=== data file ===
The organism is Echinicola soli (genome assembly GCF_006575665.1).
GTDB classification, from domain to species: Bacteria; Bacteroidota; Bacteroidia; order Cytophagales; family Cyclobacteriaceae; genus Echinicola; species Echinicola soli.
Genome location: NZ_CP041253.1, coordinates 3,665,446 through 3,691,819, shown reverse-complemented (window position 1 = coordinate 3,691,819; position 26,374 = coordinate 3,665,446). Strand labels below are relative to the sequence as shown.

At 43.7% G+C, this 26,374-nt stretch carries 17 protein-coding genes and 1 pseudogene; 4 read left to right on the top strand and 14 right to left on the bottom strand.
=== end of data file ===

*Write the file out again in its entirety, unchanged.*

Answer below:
The organism is Echinicola soli (genome assembly GCF_006575665.1).
GTDB classification, from domain to species: Bacteria; Bacteroidota; Bacteroidia; order Cytophagales; family Cyclobacteriaceae; genus Echinicola; species Echinicola soli.
Genome location: NZ_CP041253.1, coordinates 3,665,446 through 3,691,819, shown reverse-complemented (window position 1 = coordinate 3,691,819; position 26,374 = coordinate 3,665,446). Strand labels below are relative to the sequence as shown.

At 43.7% G+C, this 26,374-nt stretch carries 17 protein-coding genes and 1 pseudogene; 4 read left to right on the top strand and 14 right to left on the bottom strand.